Colonies vary in size and range from a few hundred to 10,000 individuals, usually with multiple queens. The developmental time of progeny varies seasonally. Egg incubation takes 11-26 days, the larval stages last 13-29 days, and the pre-pupal and pupal stages last 10-24 days. Sexual forms are produced only in colonies that are at least four to five years old. Mating may take place within the nest or nearby. Colonies multiply when one or more fertile females accompanied by numerous workers leave the parent colony, find a new nest, and start a new colony. Single inseminated queens from nuptial flights also may establish new colonies independently.
The odorous house ant, Tapinoma sessile (Say), is a native species that occurs throughout the United States. It ranges from Canada to Mexico but is rarely found in the southwestern desert areas. Odorous house ants are highly adaptable and capable of establishing nests in diverse environments from sandy beaches to open fields, woodlands, bogs and homes. Outside, it commonly nests in soil beneath most any object, including stones, logs, concrete blocks, and fallen limbs. It also nests under the bark of logs and stumps and in plant cavities, refuse piles, under mulch in flower beds, and nests of birds and animals. These ants are highly mobile and move frequently from nests that are not well structured.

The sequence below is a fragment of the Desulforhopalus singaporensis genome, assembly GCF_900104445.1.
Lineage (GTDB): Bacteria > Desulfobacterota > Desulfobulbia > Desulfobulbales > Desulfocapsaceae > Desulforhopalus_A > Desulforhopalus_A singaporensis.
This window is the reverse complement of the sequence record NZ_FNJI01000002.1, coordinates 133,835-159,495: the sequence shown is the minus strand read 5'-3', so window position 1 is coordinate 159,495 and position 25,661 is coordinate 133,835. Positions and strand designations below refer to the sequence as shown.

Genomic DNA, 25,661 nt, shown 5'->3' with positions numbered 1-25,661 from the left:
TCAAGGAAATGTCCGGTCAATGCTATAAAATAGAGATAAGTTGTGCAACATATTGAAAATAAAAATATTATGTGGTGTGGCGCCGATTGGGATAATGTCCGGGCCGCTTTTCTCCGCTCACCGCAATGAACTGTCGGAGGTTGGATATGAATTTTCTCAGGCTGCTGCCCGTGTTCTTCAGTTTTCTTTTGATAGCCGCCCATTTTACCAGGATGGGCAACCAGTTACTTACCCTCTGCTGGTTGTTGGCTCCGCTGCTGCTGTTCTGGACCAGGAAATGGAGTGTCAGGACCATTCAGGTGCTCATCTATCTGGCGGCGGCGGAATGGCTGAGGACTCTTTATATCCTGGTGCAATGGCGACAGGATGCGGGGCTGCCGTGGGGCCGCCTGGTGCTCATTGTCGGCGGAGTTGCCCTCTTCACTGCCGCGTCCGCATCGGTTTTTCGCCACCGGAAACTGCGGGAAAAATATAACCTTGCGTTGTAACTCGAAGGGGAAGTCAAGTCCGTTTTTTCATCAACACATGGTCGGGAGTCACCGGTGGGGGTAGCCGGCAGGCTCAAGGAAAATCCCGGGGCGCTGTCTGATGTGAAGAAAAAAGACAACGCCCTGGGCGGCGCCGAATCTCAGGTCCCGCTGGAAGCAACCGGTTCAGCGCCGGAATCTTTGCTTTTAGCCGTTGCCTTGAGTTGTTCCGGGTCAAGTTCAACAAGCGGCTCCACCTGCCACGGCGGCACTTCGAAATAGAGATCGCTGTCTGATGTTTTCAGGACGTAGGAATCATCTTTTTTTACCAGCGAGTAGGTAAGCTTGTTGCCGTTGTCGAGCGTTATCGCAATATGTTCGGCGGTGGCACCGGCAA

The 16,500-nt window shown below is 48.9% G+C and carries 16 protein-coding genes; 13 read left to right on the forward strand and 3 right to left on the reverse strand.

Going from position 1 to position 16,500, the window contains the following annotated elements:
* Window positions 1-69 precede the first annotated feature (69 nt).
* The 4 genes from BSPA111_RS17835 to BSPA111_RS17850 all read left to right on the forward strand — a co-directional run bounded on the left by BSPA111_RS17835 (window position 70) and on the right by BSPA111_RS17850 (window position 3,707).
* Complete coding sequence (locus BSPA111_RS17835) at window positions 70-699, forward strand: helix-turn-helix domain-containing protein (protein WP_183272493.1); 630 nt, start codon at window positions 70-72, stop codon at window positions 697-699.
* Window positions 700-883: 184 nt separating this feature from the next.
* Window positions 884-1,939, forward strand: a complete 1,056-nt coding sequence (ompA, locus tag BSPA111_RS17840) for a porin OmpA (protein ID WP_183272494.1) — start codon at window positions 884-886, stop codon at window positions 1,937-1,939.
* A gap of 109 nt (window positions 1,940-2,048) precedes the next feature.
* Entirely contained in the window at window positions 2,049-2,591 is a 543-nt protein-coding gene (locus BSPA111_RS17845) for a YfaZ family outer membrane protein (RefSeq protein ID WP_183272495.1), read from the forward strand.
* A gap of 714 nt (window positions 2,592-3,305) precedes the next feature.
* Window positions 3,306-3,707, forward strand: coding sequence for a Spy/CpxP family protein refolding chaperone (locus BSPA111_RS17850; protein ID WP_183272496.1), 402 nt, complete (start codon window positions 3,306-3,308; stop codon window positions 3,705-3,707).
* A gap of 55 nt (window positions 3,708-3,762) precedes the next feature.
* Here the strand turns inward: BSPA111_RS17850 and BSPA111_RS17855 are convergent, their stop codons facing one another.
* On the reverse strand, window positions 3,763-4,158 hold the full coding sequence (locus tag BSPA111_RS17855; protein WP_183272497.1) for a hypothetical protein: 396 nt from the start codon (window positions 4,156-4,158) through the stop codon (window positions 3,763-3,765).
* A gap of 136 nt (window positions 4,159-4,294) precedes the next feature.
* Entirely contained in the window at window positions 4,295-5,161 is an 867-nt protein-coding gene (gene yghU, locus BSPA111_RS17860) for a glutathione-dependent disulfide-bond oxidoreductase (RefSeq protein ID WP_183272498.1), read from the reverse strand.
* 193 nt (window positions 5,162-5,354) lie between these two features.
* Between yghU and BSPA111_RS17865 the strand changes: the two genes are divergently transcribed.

It is critical to survey inside and outside to locate all nests. Colonies living indoors in wall voids can be treated by injecting an aerosol or dust insecticide into cracks around baseboards, cabinets, door frames, and around electrical switches and plugs. Nests found outside can be drenched with a residual insecticide. When numerous ants appear around the building foundation, a perimeter treatment with a residual insecticide may repel foraging workers and prevent them from re-infesting the structure. Baits that have a protein or sugar-based attractant may be effective when the nest is not accessible.